A level economics is growing in popularity, particularly in the independent schools sector. Having studied the subject at A level, many students go on to follow the subject at degree level with some 70 per cent of those studying economics at university. Many of these graduates go on to roles in government and business, shaping the future of our economy.
Profiting from your studies… At Dauntsey’s we have seen the subject growing in popularity over the years. Out of a typical year group, between 25 and 30 pupils will take economics and a further 25 or so will take business studies, with some taking both – these are broadly similar to the numbers taking geography or history. Many pupils go on to study economics or business at degree level, or opt for a related subject or a joint honours degree, often combined with a language. Some later become entrepreneurs.
We work hard to engage pupils in the subject early in their school life. One very popular programme is ‘The Chocolate Challenge’ which happens in the second year. Groups of pupils are given basic information about the UK chocolate market and asked to design and market a chocolate product, thinking about customer profiles, price, distribution, branding and a business plan. They also have to create a website and advertisement for radio, video or podcast. They love how exciting and vibrant the world of business can be. At the end of the day, the teams’ efforts are judged by a panel of sixth formers and staff. This type of challenge encourages many pupils to take up business studies or economics A levels when they are further up the school.
The economics A level curriculum is built around teaching macro- and micro-economic theories and policies, but it’s also about teaching pupils how to think, by constructing arguments. Here, the teaching is not driven by textbooks but instead the emphasis is on current economic events, with a view to meeting the demands of the exam curriculum fully while keeping pupils engaged and excited.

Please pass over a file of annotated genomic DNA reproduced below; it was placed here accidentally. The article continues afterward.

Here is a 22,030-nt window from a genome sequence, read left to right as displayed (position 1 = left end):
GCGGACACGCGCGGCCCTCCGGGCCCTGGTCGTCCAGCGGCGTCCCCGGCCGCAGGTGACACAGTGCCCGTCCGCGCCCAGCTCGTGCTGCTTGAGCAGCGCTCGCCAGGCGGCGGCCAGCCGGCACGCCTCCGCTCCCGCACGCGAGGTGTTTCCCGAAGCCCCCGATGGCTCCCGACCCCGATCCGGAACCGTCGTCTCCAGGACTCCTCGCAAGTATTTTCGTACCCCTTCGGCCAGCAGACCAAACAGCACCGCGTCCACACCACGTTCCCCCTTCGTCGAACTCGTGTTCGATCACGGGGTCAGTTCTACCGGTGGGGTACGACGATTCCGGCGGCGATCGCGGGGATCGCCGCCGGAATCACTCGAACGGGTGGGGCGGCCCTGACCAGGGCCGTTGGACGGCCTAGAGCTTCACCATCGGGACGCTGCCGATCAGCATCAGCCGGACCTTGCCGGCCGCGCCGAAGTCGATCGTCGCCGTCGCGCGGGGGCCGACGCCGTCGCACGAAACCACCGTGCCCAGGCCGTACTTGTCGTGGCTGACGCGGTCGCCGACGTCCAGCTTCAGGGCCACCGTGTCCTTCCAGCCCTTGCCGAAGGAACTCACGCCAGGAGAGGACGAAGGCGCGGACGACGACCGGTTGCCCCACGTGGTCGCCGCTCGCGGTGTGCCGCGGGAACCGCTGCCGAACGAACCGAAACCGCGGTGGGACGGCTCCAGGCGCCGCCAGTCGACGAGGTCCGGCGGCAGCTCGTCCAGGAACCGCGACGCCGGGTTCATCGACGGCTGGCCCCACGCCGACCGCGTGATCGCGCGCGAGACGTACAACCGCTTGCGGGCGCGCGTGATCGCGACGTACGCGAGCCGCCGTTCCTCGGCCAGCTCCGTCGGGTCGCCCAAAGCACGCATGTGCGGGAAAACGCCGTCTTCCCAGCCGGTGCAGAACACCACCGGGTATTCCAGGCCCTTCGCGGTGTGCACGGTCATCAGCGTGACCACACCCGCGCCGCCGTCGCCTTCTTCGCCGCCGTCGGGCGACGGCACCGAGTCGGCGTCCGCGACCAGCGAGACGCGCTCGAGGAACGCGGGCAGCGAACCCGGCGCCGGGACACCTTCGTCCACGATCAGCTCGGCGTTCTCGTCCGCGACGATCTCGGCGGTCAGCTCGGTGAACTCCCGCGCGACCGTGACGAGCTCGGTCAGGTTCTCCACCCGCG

Business studies is a related but separate curriculum. If economics looks at countries and markets from above, business studies examines organisations from the inside out, placing them in the context of their surroundings. Pupils consider how businesses react to market changes – from regulations to new entrants and disruptive technologies – both tactically and strategically. Pupils learn that businesses are creative, reactive and stimulating.
It’s important to bring economics to life as a subject outside the classroom. Visits to the City of London enable budding economists to see for themselves the dedication needed to succeed – and that not all jobs are in finance. Recent visits from Dauntsey’s include to Rothschilds, Bloomberg and the sharia bank Rosette. We have also spent time at the Bristol Festival of Economics to learn about the real economy, and have heard from former BBC economics editor Stephanie Flanders and CBI chief economist Rain Newton-Smith.
Another way of developing a deeper understanding of an economics-related topic is through completing an Extended Project Qualification (EPQ), which is essentially a piece of extended research. Examples of subjects chosen by pupils include looking at the power of OPEC; whether personal independence payments are a good substitute for disability allowances; and the effectiveness of the response to the financial crisis.
“We have also spent time at the Bristol Festival of Economics to learn about the real economy.”
One of our pupils is Oscar, who is in the upper sixth. He is drawing on his A level economics course to help run two e-commerce businesses he has set up – one for luxury shoes and the other for coffee-related gifts. In particular, he has found that understanding the economics of herd instincts has helped him analyse influencer trends in shoes. He learns the theory in class and then finds out how it fits with his own experience. He now plans to study business and commerce at Northeastern University in Boston, USA.
Matthew is an ex-pupil who is now working at Vodafone. He found that studying economics at A level gave him a broad understanding of the global economy, how it is shaped and affected and how it can be changed. He also found it a very useful grounding for making more informed decisions at work, particularly with purchases and sales, as it helped him to analyse, predict and understand market fluctuations.
Economics affects all our lives. It encourages the development of logic and critical thinking skills and, in a broader context, it can nurture and inspire the next generation of entrepreneurs and policy-makers. As an A level the subject looks set to grow and develop as pupils recognise the benefits of the curriculum.
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